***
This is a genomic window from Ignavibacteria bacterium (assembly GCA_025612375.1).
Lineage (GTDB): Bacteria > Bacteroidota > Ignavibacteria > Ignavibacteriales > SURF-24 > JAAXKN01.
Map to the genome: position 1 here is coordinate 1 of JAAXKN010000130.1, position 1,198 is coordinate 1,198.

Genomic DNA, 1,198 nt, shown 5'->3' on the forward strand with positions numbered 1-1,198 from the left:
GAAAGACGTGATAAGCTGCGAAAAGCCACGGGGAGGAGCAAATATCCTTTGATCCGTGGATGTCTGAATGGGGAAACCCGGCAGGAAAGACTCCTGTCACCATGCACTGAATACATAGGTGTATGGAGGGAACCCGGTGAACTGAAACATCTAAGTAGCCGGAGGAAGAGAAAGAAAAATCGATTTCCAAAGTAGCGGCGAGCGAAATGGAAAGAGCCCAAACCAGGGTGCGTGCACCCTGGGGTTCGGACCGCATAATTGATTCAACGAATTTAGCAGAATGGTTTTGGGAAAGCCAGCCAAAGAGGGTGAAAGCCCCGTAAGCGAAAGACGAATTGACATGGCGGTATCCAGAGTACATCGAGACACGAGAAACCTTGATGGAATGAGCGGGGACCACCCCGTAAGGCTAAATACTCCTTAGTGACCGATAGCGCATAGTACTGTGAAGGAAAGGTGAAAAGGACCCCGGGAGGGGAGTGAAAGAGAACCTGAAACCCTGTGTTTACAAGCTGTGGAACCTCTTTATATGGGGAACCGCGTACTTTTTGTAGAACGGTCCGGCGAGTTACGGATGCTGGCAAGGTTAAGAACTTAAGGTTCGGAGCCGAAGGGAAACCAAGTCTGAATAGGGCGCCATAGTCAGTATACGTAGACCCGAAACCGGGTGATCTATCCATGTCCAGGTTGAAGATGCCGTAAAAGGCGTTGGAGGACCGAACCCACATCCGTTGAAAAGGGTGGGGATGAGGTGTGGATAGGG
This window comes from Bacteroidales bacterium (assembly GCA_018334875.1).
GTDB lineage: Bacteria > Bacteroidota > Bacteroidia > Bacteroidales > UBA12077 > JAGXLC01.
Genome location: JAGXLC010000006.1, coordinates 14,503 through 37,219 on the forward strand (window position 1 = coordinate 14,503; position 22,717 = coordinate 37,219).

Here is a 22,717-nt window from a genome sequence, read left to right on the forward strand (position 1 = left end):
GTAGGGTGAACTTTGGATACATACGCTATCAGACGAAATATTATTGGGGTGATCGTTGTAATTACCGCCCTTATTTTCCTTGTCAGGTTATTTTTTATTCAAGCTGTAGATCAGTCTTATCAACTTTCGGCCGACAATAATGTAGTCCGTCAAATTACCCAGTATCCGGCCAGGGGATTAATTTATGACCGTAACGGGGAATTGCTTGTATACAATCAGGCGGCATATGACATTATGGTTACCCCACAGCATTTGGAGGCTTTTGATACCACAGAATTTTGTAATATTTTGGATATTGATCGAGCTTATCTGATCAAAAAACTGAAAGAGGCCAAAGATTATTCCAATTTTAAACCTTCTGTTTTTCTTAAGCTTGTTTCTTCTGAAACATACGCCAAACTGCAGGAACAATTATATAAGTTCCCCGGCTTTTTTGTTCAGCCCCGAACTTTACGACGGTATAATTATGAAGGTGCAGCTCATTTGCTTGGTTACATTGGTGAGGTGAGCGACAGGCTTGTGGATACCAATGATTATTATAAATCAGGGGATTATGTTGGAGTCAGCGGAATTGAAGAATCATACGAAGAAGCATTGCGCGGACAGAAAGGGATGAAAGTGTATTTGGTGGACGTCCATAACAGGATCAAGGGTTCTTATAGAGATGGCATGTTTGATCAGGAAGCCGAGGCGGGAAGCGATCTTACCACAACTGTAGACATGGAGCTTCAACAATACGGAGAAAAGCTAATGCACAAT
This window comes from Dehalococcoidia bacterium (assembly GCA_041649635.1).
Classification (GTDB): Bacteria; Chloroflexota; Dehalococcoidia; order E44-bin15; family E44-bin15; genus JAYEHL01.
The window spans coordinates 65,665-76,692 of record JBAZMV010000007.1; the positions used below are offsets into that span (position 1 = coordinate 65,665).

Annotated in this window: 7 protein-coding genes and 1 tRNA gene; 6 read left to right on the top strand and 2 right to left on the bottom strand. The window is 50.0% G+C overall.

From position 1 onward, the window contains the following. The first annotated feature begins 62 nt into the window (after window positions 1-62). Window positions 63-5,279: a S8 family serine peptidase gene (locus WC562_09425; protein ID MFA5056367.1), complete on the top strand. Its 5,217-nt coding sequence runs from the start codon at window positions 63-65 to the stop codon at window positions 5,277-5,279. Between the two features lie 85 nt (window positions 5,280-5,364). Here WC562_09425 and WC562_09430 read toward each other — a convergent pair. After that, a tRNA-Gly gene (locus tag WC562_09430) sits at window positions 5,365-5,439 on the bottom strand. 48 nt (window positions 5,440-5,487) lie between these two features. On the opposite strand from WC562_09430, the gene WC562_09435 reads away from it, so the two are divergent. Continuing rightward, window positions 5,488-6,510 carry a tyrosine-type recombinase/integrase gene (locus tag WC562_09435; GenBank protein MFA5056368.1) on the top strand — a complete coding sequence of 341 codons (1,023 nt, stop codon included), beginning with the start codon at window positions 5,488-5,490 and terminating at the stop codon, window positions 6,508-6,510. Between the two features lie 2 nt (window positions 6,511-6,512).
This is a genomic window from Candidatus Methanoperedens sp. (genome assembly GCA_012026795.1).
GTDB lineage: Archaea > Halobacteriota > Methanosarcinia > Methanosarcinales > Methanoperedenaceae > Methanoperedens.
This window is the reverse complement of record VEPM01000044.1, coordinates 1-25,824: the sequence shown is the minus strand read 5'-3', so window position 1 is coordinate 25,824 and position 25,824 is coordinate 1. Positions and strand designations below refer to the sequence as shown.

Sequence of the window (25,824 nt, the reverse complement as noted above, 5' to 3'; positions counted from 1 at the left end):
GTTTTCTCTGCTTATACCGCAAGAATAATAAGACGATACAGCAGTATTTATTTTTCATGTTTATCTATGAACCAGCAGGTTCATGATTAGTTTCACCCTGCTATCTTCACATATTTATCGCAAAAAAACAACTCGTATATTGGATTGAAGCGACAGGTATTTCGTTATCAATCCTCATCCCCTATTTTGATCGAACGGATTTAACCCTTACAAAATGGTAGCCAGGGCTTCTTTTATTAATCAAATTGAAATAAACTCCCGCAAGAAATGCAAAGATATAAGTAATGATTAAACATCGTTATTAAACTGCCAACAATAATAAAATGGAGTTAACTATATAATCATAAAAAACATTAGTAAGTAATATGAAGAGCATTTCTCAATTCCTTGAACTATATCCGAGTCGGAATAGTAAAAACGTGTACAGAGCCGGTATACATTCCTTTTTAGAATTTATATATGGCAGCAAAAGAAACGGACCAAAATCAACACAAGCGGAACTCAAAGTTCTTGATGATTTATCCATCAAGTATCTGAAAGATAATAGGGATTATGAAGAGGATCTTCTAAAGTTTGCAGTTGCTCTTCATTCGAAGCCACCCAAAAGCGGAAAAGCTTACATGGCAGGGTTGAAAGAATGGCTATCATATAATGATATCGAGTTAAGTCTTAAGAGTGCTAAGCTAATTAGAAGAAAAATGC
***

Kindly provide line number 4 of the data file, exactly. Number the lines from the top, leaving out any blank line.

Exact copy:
Genomic DNA, 1,198 nt, shown 5'->3' on the forward strand with positions numbered 1-1,198 from the left: